There are many sleep disorders and sleep paralysis is one of them. It can be a seemingly harmless disorder, but still discomforting to go through it. If you think this sleep disorder is affecting your life, find a sleep center in your locality. Here is how sleep paralysis is caused and how it can be potentially treated.
What Is Sleep Paralysis?
Sleep paralysis is a sleeping disorder in which you feel like your body is unable to move, although you are awake and you want to get up, but you feel a lot of weight on your body and limbs and it feels like something is pulling you down and preventing you from sitting up straight. It affects the limbs and the body the most, although your brain and other functions are wide awake. Your heart is beating like normal, your brain activity is normal, your eye movements are perfect, but the only thing you are unable to control is your body from getting up.
This feeling might fade after a couple of seconds, or some minutes, but it is still quite an uneasy feeling and unexplainable. This inability to move your body can be accompanied by fear and night terrors.
People who usually experience sleep paralysis also complain about some weird paranormal activities taking place, whilst they were paralyzed in their sleep. The fear and subsequent “paranormal activities” is rooted from hallucinations and your mind feeling a completely different thing.
Although this sleep disorder sounds very scary, it is not harmful and a threat to your life. It can just give you a lot of anxiety and fear and you will as though whenever you try to fall asleep, you will become paralyzed and hallucinations might take over as well.
Symptoms Of Sleep Paralysis
The main symptoms of sleep paralysis include the following:
- Inability to move your body, feet and hands, and this might last for several minutes.
- Your body can’t move, but you are able to see everything clearly and you are technically awake.
- While in sleep paralysis, you will also experience inability to speak.
- Feeling as if someone is sitting on your entire body, especially your chest, putting a lot of pressure on you, preventing you from getting up.
- Sweating profusely.
- Feeling as if someone is standing right beside you or having fearful hallucinations.
Causes Of Sleep Paralysis
There are several causes which may lead to sleep paralysis. They are:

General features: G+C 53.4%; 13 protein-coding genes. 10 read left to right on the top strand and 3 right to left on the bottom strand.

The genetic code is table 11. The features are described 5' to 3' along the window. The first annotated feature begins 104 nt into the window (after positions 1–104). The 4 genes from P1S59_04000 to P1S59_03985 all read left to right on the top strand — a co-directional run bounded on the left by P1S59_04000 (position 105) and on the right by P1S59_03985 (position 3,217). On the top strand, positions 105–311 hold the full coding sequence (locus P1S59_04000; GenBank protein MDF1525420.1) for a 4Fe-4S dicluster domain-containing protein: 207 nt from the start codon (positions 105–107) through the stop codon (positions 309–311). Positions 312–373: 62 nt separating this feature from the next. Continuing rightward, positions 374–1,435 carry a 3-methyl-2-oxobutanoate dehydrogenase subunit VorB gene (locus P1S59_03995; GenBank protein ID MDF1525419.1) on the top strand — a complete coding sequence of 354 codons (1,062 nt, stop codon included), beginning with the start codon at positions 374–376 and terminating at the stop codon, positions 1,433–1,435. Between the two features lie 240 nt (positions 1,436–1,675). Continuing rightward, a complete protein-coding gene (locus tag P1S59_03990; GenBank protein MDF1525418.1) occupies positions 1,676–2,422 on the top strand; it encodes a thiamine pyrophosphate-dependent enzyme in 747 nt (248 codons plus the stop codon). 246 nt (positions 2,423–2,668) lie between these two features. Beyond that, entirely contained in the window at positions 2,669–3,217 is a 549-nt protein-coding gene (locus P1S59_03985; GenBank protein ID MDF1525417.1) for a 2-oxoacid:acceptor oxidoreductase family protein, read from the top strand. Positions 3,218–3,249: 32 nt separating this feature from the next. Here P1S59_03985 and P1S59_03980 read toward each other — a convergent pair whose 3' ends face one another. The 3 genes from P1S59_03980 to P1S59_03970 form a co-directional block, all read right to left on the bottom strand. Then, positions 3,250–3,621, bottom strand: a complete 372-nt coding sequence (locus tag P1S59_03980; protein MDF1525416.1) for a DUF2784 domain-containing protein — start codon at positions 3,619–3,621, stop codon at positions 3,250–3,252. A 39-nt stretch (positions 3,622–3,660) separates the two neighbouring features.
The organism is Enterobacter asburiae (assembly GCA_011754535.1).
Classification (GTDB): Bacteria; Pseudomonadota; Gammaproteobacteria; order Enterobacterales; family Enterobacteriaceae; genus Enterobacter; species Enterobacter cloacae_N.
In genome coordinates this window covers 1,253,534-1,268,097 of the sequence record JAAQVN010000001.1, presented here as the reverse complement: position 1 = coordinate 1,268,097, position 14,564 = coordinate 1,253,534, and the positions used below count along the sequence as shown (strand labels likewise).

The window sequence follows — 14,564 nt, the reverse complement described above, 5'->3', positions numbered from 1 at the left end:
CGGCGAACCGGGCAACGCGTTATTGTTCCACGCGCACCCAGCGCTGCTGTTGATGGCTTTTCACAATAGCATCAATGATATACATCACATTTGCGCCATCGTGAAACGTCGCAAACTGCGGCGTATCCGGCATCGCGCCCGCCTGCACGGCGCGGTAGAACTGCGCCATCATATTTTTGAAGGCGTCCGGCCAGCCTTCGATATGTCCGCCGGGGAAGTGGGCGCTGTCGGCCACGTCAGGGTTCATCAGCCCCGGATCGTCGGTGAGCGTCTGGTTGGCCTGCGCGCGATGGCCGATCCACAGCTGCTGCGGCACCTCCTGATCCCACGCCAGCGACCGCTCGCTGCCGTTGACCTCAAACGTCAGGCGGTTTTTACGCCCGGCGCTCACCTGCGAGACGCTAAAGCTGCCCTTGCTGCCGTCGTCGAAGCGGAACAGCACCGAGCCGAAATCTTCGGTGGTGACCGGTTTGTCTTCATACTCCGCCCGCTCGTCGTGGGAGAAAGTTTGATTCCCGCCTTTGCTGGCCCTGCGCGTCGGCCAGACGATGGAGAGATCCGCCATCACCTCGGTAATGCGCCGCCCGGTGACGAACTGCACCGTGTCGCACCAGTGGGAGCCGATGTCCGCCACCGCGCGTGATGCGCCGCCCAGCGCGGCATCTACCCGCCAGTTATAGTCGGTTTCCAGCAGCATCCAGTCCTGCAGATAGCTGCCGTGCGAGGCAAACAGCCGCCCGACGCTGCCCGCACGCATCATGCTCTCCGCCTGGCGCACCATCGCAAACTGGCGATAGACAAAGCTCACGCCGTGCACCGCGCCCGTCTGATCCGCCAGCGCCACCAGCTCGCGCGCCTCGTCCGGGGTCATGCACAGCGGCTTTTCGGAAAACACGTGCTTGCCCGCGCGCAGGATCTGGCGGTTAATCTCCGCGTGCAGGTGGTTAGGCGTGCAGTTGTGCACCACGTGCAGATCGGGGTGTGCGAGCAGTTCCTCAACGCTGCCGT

- Sleeping on your back. This causes voluntary muscles to stop moving and they become very relaxed. This might lead to a point where the muscles will not wake up, even if you want to. It takes a little bit of time to get the muscles to wake up, after which sleep paralysis diminishes.
- Sleep deprivation can cause sleep paralysis. When your brain doesn’t get enough rest, it will tend to hallucinate and create scenarios in your mind, which might or might not be true. This will lead you to believe that you are seeing something, but in reality, you might not. This is why it is suggested that you get a good night’s rest, if you suffer from night terrors and hallucinations.
- Family history also plays an important role in finding out whether you have sleep paralysis or not. It is also hereditary and doesn’t just occur randomly. If one of your family members has suffered from sleep paralysis, then there is a high possibility that you will too.
Treatment For Sleep Paralysis
Some treatments for sleep paralysis are:
- Setting a definite sleep schedule. Knowing what time you go to sleep and wake up each day and keeping this routine consistent will help you from getting sleep paralysis again.
- Keeping your sleeping space peaceful and calm will help you get a better sleep, and will give your mind the optimum rest it needs.
- Not taking caffeine or alcohol before you sleep, as this can stimulate your mind a lot and keep it awake. This can also cause night terrors and hallucinations.
There you have it! With knowing the symptoms and the tell-tale signs, you can try to combat sleep paralysis by going to a sleep clinic Maryland so that you can get a good night’s sleep, without any sort of difficulty.
Categories: Health & Fitness